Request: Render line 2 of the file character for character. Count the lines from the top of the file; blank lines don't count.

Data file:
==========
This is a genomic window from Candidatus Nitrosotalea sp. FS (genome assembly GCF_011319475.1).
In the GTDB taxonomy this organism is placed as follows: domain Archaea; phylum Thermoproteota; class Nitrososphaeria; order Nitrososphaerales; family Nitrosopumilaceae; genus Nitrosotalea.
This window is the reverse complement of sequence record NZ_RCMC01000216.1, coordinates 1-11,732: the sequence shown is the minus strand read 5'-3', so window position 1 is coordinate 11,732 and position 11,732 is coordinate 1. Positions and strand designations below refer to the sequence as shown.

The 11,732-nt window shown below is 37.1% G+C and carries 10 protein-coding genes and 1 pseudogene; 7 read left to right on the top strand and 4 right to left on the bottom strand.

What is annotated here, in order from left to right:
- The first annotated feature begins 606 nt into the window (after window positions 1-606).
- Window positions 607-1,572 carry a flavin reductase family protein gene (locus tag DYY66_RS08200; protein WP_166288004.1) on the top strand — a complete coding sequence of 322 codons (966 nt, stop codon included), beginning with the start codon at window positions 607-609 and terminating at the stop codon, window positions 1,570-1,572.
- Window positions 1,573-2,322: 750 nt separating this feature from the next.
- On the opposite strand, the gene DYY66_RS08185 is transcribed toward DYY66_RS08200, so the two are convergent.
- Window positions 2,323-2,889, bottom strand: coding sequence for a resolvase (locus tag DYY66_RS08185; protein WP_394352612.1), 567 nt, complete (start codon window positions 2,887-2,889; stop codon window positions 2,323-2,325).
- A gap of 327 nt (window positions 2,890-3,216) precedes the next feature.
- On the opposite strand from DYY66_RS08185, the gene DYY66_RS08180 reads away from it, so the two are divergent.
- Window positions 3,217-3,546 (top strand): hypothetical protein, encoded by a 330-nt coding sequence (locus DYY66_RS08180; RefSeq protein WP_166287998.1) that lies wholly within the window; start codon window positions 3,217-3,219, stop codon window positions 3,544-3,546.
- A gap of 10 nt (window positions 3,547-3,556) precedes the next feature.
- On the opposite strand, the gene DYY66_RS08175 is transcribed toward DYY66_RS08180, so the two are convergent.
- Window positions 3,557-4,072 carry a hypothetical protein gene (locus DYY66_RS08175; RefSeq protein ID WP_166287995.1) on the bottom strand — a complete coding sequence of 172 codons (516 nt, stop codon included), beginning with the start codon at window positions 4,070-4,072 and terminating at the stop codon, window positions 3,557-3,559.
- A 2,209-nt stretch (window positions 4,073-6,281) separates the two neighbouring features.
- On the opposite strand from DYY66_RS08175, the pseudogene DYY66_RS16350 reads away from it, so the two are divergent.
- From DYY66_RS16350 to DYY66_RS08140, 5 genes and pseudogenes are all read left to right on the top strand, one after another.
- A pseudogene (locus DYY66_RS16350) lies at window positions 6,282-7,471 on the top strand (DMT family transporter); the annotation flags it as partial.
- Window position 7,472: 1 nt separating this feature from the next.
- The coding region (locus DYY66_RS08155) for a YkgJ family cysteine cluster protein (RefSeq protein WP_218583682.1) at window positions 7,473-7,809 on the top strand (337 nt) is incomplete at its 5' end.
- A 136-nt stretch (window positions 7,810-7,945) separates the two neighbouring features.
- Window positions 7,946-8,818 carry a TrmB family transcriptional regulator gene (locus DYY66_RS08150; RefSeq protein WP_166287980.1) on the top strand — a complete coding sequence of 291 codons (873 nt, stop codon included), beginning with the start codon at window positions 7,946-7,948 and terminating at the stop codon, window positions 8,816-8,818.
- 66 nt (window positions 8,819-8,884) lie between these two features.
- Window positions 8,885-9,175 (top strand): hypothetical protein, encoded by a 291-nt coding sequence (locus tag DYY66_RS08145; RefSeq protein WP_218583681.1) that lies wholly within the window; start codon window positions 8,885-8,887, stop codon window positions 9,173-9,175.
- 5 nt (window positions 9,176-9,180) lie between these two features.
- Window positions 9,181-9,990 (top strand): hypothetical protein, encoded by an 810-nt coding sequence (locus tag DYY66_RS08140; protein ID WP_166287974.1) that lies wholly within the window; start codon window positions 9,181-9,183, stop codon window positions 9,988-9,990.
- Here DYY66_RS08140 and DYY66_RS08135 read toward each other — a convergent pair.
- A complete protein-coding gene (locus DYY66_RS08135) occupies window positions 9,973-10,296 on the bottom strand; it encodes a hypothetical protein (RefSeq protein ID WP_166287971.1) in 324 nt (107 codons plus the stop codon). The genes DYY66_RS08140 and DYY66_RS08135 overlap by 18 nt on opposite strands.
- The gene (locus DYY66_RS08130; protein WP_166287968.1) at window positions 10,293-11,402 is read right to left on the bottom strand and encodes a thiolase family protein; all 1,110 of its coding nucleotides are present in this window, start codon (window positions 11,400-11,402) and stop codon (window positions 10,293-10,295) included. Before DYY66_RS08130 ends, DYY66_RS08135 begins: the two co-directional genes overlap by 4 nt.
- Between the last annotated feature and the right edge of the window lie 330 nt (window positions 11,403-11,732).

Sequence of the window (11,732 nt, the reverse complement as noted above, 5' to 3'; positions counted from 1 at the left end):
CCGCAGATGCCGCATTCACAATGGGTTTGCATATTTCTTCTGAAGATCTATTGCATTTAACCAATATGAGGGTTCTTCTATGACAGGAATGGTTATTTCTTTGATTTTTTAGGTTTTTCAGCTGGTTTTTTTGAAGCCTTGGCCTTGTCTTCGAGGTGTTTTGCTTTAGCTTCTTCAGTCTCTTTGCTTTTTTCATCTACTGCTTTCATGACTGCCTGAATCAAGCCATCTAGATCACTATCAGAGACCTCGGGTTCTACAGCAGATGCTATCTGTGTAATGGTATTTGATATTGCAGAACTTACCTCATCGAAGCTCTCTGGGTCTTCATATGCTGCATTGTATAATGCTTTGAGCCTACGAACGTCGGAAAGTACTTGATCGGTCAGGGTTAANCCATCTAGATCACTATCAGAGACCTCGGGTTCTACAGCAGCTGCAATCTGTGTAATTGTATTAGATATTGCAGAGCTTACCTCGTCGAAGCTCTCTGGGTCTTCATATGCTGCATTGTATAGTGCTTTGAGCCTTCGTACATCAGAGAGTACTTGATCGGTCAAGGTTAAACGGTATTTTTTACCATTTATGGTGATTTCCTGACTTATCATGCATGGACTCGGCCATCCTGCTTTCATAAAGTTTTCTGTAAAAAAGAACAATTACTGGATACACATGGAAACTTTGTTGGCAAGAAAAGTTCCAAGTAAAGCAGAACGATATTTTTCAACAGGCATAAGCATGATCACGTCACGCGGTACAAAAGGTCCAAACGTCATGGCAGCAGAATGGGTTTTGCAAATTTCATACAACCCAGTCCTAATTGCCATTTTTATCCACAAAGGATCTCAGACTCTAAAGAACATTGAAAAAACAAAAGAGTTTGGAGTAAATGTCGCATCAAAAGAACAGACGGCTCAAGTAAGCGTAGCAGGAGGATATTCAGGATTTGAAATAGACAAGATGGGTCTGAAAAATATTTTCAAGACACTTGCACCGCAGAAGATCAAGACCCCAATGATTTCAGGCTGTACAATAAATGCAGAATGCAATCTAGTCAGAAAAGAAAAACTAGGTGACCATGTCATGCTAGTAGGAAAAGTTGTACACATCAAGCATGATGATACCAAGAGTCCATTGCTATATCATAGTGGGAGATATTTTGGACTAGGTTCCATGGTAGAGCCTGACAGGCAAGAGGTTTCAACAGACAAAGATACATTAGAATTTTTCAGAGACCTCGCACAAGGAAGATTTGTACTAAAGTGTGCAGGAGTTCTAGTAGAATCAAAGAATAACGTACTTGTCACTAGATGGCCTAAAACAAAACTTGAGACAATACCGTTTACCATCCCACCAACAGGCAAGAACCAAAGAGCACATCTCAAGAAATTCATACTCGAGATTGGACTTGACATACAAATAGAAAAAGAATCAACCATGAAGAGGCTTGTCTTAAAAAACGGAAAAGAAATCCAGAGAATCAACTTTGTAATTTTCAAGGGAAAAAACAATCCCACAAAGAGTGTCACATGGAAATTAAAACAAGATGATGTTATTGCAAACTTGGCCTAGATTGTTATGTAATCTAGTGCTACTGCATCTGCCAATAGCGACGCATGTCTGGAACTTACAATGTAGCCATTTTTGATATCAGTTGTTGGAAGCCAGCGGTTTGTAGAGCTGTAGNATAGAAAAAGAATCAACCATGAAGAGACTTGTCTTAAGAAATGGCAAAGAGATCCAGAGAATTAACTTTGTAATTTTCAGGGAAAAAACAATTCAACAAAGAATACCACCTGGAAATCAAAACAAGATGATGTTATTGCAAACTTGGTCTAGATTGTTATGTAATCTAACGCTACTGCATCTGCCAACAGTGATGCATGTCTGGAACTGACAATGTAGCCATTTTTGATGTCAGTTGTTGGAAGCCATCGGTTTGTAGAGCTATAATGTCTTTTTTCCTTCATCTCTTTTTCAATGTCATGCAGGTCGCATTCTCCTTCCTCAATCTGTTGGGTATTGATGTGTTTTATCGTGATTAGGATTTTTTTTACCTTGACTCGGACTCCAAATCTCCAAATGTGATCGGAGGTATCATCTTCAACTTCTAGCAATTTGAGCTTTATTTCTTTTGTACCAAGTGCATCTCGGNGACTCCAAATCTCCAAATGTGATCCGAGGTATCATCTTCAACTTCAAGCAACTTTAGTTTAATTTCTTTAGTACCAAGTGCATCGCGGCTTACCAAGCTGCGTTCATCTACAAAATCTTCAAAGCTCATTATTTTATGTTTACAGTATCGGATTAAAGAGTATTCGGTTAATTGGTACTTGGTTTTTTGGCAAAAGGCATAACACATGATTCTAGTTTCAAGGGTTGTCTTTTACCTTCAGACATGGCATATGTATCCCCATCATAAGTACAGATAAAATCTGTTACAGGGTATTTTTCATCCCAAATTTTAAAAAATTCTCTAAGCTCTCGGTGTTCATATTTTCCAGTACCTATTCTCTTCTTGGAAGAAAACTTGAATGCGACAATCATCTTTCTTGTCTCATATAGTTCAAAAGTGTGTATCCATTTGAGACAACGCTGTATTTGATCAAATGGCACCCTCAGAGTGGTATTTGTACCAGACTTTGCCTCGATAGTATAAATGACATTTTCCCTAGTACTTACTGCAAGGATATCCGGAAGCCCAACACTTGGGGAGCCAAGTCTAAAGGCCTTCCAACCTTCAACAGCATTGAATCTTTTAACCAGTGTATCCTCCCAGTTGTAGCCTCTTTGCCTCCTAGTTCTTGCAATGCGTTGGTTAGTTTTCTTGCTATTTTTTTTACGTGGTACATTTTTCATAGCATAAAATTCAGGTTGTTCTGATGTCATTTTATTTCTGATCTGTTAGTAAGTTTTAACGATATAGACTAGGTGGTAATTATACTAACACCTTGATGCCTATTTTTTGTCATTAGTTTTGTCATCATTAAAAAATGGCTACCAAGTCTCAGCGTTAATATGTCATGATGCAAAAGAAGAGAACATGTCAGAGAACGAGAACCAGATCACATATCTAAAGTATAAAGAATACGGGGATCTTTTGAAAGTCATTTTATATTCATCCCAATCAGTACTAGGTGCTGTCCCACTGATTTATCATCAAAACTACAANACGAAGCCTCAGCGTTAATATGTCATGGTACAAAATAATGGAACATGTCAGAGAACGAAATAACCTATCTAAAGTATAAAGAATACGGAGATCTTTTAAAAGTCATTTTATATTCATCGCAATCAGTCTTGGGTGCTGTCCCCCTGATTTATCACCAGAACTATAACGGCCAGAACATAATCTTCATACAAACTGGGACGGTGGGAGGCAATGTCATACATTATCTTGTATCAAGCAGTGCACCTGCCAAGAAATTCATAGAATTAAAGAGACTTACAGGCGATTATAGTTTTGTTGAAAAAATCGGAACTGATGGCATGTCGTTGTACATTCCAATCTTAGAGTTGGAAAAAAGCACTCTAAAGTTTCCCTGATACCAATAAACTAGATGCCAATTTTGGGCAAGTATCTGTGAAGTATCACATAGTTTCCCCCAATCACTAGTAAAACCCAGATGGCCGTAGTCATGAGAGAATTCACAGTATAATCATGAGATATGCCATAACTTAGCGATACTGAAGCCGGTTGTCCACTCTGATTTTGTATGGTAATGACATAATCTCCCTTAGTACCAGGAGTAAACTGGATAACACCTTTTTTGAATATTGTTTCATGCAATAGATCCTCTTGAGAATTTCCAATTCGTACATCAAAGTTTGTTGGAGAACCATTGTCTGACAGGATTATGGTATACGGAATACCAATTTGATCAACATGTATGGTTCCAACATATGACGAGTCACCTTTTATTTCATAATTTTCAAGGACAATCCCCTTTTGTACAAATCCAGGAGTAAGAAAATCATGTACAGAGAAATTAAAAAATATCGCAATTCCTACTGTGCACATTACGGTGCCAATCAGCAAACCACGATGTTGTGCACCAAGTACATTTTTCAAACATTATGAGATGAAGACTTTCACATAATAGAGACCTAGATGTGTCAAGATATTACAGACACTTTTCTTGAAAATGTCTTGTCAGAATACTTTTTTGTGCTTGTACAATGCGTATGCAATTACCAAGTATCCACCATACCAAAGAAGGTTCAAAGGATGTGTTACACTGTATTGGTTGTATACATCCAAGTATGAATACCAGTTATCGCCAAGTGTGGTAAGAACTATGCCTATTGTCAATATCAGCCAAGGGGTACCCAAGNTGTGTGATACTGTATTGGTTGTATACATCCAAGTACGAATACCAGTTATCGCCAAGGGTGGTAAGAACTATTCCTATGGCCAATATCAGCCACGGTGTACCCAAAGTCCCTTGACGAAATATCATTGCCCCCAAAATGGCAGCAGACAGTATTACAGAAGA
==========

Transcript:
In the GTDB taxonomy this organism is placed as follows: domain Archaea; phylum Thermoproteota; class Nitrososphaeria; order Nitrososphaerales; family Nitrosopumilaceae; genus Nitrosotalea.